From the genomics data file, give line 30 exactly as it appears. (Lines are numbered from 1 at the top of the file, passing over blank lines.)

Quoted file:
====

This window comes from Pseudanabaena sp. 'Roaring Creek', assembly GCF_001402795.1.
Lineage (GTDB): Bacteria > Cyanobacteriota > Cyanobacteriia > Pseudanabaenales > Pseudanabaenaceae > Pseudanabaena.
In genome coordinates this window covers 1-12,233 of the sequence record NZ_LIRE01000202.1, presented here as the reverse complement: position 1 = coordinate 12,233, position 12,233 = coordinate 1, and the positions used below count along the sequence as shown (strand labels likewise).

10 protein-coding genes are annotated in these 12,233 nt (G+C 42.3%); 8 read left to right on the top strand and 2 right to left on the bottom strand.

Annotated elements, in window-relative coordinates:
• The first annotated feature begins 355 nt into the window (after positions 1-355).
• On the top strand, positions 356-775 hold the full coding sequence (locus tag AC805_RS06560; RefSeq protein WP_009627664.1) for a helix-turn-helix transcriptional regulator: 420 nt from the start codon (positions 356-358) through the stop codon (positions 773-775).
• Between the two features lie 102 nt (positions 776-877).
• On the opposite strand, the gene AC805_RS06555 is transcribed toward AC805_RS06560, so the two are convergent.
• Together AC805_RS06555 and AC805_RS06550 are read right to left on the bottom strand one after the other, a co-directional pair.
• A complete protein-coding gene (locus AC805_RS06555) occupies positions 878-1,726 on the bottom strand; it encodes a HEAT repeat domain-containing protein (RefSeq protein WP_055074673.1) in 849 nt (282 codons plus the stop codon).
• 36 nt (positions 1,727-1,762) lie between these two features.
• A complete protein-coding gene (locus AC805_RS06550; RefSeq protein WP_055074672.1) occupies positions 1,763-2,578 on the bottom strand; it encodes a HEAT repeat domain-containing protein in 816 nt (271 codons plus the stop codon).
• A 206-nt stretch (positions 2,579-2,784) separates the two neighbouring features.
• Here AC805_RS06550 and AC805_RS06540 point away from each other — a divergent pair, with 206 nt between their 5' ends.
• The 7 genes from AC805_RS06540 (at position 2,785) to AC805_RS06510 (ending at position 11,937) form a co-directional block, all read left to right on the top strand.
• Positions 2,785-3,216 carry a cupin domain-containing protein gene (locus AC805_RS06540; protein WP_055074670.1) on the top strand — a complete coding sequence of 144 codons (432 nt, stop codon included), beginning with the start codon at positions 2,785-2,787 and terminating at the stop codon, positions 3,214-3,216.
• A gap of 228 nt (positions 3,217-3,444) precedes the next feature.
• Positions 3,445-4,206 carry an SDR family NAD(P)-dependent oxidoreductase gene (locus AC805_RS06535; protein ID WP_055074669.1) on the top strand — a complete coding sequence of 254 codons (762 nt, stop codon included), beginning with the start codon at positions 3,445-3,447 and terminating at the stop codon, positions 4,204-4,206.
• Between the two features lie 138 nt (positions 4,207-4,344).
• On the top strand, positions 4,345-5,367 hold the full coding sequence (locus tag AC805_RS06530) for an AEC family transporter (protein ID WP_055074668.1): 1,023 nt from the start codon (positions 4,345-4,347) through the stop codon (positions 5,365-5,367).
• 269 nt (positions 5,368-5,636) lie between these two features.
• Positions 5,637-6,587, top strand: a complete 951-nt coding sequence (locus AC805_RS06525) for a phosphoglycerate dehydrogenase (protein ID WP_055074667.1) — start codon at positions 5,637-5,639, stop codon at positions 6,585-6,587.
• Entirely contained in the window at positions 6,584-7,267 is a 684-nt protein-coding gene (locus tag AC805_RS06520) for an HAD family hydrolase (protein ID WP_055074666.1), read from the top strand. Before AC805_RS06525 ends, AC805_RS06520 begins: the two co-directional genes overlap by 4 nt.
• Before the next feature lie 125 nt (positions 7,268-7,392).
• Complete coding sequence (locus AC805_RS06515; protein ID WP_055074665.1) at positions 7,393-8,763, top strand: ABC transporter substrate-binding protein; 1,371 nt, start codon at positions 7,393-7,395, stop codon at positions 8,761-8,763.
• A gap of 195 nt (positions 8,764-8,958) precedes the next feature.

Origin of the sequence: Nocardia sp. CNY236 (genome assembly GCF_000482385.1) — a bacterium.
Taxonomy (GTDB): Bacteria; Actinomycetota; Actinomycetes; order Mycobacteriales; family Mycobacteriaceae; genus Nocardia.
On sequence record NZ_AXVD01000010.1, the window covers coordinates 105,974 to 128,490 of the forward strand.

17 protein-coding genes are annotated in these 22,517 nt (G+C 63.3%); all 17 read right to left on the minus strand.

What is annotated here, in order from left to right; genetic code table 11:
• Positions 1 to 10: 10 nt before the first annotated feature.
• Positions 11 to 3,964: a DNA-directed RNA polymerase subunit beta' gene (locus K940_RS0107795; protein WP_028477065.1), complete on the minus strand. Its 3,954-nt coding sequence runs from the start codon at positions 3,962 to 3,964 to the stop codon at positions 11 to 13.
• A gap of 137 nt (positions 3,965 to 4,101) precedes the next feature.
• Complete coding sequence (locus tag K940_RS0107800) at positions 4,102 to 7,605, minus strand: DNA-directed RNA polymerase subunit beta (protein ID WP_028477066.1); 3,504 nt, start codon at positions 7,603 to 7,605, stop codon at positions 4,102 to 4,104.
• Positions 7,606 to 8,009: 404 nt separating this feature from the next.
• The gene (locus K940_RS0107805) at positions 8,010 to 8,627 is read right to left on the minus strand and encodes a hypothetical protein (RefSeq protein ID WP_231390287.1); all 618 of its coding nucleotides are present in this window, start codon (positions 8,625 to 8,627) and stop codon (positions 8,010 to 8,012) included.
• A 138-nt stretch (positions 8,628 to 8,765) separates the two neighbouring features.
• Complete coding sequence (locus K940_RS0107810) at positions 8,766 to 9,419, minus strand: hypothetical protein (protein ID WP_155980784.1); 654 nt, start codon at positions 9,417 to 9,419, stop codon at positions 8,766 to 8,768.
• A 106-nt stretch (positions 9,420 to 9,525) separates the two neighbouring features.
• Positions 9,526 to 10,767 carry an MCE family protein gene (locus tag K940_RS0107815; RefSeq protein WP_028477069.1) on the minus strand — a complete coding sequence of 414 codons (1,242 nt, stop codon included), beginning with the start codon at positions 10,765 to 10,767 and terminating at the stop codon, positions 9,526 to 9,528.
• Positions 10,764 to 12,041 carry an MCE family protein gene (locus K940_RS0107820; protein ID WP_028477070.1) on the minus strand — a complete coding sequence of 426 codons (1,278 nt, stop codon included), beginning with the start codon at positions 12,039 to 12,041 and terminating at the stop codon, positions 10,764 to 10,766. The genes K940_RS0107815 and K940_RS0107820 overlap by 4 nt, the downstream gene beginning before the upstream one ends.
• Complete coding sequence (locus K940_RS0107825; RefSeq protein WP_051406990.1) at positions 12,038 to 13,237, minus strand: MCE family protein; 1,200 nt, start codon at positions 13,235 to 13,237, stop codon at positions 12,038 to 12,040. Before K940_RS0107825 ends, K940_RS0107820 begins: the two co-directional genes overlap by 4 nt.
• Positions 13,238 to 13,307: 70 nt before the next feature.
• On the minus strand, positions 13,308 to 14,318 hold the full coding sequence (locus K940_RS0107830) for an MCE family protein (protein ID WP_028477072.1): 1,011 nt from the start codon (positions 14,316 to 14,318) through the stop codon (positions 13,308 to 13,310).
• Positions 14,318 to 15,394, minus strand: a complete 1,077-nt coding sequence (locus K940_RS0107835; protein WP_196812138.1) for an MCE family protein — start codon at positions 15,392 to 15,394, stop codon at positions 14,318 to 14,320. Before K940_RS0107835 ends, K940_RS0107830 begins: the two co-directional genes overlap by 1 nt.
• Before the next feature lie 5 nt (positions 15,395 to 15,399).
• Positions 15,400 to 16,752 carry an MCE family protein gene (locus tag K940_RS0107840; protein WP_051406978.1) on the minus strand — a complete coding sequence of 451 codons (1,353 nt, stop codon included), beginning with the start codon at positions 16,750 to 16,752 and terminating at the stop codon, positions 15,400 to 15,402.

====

On sequence record NZ_AXVD01000010.1, the window covers coordinates 105,974 to 128,490 of the forward strand.